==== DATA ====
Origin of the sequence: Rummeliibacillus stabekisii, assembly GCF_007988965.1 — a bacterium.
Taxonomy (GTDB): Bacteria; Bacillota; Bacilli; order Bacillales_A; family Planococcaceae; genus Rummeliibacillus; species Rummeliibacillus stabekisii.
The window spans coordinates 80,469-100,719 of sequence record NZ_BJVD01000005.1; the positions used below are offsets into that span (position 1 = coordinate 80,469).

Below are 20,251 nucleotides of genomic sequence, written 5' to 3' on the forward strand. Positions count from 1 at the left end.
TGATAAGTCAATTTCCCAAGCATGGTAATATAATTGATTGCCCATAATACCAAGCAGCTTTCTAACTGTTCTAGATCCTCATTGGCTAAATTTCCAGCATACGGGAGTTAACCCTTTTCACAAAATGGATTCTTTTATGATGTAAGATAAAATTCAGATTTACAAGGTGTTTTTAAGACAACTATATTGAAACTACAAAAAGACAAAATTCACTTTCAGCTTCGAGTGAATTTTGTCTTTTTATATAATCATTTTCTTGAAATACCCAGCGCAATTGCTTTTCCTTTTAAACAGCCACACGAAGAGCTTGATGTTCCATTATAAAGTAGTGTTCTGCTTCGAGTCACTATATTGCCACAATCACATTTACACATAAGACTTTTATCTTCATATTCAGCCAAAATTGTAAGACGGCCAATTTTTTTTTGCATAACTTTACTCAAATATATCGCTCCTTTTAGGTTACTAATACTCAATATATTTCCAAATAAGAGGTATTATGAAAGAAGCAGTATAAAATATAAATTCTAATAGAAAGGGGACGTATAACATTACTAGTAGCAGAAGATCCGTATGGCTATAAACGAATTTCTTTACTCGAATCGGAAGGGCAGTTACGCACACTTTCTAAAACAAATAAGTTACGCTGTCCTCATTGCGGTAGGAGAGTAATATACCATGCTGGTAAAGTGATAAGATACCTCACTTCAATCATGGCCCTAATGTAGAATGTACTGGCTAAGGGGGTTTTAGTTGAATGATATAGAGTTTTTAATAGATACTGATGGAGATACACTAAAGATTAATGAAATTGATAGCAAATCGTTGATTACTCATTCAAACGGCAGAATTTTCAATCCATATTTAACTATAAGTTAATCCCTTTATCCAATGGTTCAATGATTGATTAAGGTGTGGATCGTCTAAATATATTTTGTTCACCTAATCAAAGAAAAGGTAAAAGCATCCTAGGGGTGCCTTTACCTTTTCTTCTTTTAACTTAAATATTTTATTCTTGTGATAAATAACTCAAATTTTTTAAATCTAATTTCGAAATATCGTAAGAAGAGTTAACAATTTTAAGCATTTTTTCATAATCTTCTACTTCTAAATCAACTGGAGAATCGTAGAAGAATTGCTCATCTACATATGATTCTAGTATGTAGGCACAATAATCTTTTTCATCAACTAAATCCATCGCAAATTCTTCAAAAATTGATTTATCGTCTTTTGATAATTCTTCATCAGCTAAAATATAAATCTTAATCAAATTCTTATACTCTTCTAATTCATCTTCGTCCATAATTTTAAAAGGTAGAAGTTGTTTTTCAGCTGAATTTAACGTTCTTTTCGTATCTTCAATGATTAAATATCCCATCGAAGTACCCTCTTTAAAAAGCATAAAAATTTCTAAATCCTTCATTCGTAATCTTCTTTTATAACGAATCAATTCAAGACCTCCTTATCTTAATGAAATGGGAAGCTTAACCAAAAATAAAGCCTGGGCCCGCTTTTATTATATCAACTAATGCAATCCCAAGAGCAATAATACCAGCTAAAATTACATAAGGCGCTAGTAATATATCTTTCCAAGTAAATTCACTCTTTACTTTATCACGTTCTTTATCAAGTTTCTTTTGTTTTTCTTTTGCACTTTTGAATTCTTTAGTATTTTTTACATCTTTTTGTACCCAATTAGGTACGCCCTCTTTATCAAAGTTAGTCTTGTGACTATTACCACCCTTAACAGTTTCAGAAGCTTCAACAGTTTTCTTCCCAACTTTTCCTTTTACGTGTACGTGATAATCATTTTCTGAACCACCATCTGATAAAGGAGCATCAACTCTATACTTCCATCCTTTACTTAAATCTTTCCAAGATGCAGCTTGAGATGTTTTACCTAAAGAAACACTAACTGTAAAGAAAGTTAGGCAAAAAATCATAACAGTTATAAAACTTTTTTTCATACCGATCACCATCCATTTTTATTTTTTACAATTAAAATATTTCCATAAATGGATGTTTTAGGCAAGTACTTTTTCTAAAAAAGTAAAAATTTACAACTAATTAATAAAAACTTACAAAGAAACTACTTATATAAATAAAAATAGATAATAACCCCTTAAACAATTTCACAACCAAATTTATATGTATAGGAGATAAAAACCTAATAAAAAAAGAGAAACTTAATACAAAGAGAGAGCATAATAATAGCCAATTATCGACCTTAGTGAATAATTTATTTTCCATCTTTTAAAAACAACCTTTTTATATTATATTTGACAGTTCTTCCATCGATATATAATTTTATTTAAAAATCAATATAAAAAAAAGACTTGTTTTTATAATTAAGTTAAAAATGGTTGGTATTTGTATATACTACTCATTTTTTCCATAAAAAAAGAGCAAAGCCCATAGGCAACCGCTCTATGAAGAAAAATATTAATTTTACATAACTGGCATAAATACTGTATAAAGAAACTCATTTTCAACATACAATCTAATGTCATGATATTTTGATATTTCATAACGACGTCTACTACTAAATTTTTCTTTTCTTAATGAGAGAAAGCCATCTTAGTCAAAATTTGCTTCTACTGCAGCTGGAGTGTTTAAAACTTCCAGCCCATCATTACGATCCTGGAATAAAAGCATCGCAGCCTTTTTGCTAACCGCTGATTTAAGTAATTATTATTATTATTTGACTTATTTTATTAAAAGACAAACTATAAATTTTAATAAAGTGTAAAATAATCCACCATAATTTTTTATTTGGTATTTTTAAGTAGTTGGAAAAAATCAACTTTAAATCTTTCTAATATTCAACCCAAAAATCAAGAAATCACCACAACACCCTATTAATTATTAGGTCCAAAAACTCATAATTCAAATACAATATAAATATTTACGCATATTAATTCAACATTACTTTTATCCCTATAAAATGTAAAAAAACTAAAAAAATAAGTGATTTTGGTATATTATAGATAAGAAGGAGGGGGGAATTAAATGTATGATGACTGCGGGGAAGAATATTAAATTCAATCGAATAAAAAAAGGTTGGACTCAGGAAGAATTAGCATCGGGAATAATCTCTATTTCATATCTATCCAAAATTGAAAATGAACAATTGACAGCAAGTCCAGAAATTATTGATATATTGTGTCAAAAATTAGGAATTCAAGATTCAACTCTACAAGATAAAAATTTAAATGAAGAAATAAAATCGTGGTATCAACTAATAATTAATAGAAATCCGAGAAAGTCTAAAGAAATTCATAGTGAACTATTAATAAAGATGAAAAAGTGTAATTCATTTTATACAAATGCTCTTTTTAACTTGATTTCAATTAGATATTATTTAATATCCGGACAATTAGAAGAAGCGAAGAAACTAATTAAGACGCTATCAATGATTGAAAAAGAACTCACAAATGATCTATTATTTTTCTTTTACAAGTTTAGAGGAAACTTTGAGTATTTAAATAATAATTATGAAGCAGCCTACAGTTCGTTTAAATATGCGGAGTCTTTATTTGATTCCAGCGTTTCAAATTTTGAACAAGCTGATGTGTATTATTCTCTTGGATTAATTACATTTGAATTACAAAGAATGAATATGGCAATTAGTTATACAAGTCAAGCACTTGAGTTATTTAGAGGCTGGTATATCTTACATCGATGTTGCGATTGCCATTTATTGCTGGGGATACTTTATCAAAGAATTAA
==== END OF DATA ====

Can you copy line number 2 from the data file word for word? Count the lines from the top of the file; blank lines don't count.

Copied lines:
Taxonomy (GTDB): Bacteria; Bacillota; Bacilli; order Bacillales_A; family Planococcaceae; genus Rummeliibacillus; species Rummeliibacillus stabekisii.